The clinical course of patients experiencing recurrence following hepatectomy for colorectal cancer metastases (CRM) is poorly defined. Previous studies associated shorter time to recurrence (TTR) in months, node‐positive primary tumor, and more than one site of recurrence with worse outcomes.
We conducted a retrospective cohort study across four Canadian institutions to externally validate previously established prognostic factors of overall survival (OS). We included consecutive adult patients who had a recurrence following curative‐intent liver resection for CRM. Prognostic factors were explored using a multivariable Cox regression model. Risk group cutoffs were identified through recursive partitioning. OS between low‐ and high‐risk groups was compared using the Kaplan–Meier method.
This study included 471 patients. Shorter TTR in months (hazard ratio [HR]: 0.95, 95% confidence interval [CI]: 0.93–0.97), presence of extrahepatic disease at first hepatectomy (HR: 2.54, 95% CI: 1.18–5.50), and larger tumor size in millimetres (HR: 1.01, 95% CI: 1.00–1.02) were associated with worse OS. Median OS in the high‐ and low‐risk groups were 40.5 (95% CI: 34.0–45.7 months) versus 64.7 months (95% CI: 57.9–72.3 months;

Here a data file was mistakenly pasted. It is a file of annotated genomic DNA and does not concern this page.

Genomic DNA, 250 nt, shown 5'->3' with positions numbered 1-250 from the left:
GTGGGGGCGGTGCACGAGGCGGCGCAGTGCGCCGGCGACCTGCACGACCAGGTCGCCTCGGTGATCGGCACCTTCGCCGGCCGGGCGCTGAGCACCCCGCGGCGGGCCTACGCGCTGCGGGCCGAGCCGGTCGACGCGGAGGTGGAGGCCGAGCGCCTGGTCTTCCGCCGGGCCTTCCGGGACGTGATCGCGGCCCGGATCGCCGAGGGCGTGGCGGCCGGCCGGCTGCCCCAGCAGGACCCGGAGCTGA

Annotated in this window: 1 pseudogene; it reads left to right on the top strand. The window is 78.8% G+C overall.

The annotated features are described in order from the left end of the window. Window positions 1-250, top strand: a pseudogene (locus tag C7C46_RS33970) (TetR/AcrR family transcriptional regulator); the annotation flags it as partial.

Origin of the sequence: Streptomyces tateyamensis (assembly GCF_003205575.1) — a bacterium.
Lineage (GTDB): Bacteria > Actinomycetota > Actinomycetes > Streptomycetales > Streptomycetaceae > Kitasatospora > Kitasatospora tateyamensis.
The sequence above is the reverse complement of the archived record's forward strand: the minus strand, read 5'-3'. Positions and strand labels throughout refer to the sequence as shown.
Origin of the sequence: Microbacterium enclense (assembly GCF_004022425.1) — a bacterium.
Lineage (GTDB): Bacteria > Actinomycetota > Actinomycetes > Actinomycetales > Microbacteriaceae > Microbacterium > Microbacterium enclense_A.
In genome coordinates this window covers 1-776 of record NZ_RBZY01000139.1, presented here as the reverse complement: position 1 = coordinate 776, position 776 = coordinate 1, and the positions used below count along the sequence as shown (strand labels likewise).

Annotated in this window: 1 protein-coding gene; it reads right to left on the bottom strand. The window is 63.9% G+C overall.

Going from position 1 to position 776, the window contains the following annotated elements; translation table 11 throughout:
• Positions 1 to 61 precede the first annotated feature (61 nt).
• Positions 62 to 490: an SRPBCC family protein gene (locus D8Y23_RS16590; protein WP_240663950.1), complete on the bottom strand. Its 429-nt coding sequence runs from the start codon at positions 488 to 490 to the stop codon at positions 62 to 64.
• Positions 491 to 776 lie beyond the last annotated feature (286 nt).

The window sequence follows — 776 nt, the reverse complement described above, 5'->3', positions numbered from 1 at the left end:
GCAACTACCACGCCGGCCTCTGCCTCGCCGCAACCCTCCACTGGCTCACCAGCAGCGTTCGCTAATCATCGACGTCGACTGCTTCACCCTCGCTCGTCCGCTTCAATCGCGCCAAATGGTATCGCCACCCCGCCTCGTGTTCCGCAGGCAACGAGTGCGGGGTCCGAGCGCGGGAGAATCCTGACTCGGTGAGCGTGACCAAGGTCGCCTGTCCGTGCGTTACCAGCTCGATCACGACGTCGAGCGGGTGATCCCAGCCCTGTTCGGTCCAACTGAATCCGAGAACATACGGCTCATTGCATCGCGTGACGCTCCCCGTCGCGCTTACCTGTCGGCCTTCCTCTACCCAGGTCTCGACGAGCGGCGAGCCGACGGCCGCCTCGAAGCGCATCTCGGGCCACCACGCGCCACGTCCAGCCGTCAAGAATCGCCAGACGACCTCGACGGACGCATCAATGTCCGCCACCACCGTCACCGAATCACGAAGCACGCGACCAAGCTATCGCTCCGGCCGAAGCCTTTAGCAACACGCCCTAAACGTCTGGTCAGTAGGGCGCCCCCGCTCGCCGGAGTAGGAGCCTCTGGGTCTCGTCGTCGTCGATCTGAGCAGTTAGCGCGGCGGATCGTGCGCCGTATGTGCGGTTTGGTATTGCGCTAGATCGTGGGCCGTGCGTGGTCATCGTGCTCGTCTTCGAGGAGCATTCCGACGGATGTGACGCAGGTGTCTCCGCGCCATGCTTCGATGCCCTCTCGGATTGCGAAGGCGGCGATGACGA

p< 0.001), respectively. Conclusions
We externally validated the prognostic significance of shorter TTR (<8.5 months) as a predictor of worse OS in patients who recur the following hepatectomy for CRM.